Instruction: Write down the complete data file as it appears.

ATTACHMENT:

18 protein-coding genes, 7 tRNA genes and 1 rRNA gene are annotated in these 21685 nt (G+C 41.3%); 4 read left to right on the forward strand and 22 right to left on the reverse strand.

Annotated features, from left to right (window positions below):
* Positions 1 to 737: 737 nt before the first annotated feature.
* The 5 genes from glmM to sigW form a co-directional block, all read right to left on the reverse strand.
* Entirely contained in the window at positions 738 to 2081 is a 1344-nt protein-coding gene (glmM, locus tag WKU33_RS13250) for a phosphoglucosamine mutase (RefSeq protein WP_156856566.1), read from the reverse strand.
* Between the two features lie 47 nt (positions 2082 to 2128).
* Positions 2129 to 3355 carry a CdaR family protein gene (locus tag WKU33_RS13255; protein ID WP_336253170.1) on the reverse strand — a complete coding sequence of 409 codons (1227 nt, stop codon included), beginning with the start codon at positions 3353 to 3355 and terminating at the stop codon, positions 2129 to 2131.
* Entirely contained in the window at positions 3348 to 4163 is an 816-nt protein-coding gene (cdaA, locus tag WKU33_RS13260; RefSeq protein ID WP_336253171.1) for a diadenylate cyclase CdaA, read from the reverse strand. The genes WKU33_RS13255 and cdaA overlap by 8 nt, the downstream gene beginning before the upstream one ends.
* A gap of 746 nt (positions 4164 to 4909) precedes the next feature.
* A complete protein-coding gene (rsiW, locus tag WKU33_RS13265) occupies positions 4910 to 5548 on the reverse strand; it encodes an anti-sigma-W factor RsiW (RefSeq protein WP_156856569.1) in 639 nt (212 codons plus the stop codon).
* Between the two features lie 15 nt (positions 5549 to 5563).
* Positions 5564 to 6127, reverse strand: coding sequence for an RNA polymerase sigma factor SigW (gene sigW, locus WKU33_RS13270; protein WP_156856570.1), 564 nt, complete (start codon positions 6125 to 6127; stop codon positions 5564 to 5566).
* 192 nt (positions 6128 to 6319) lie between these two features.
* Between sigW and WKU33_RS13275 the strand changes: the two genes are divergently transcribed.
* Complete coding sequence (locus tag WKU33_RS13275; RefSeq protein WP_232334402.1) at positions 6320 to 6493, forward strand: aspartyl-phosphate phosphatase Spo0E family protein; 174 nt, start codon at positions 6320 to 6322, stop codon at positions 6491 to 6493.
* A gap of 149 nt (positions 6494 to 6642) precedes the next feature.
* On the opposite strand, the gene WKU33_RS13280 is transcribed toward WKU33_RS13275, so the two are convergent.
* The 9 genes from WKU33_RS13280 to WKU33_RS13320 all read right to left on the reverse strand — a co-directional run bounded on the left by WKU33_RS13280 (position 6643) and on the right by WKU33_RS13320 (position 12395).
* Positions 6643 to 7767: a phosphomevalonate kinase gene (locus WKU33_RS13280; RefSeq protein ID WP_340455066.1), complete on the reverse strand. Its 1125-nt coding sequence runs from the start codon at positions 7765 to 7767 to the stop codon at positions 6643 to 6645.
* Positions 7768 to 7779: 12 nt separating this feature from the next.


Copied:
18 protein-coding genes, 7 tRNA genes and 1 rRNA gene are annotated in these 21685 nt (G+C 41.3%); 4 read left to right on the forward strand and 22 right to left on the reverse strand.

Annotated features, from left to right (window positions below):
* Positions 1 to 737: 737 nt before the first annotated feature.
* The 5 genes from glmM to sigW form a co-directional block, all read right to left on the reverse strand.
* Entirely contained in the window at positions 738 to 2081 is a 1344-nt protein-coding gene (glmM, locus tag WKU33_RS13250) for a phosphoglucosamine mutase (RefSeq protein WP_156856566.1), read from the reverse strand.
* Between the two features lie 47 nt (positions 2082 to 2128).
* Positions 2129 to 3355 carry a CdaR family protein gene (locus tag WKU33_RS13255; protein ID WP_336253170.1) on the reverse strand — a complete coding sequence of 409 codons (1227 nt, stop codon included), beginning with the start codon at positions 3353 to 3355 and terminating at the stop codon, positions 2129 to 2131.
* Entirely contained in the window at positions 3348 to 4163 is an 816-nt protein-coding gene (cdaA, locus tag WKU33_RS13260; RefSeq protein ID WP_336253171.1) for a diadenylate cyclase CdaA, read from the reverse strand. The genes WKU33_RS13255 and cdaA overlap by 8 nt, the downstream gene beginning before the upstream one ends.
* A gap of 746 nt (positions 4164 to 4909) precedes the next feature.
* A complete protein-coding gene (rsiW, locus tag WKU33_RS13265) occupies positions 4910 to 5548 on the reverse strand; it encodes an anti-sigma-W factor RsiW (RefSeq protein WP_156856569.1) in 639 nt (212 codons plus the stop codon).
* Between the two features lie 15 nt (positions 5549 to 5563).
* Positions 5564 to 6127, reverse strand: coding sequence for an RNA polymerase sigma factor SigW (gene sigW, locus WKU33_RS13270; protein WP_156856570.1), 564 nt, complete (start codon positions 6125 to 6127; stop codon positions 5564 to 5566).
* 192 nt (positions 6128 to 6319) lie between these two features.
* Between sigW and WKU33_RS13275 the strand changes: the two genes are divergently transcribed.
* Complete coding sequence (locus tag WKU33_RS13275; RefSeq protein WP_232334402.1) at positions 6320 to 6493, forward strand: aspartyl-phosphate phosphatase Spo0E family protein; 174 nt, start codon at positions 6320 to 6322, stop codon at positions 6491 to 6493.
* A gap of 149 nt (positions 6494 to 6642) precedes the next feature.
* On the opposite strand, the gene WKU33_RS13280 is transcribed toward WKU33_RS13275, so the two are convergent.
* The 9 genes from WKU33_RS13280 to WKU33_RS13320 all read right to left on the reverse strand — a co-directional run bounded on the left by WKU33_RS13280 (position 6643) and on the right by WKU33_RS13320 (position 12395).
* Positions 6643 to 7767: a phosphomevalonate kinase gene (locus WKU33_RS13280; RefSeq protein ID WP_340455066.1), complete on the reverse strand. Its 1125-nt coding sequence runs from the start codon at positions 7765 to 7767 to the stop codon at positions 6643 to 6645.
* Positions 7768 to 7779: 12 nt separating this feature from the next.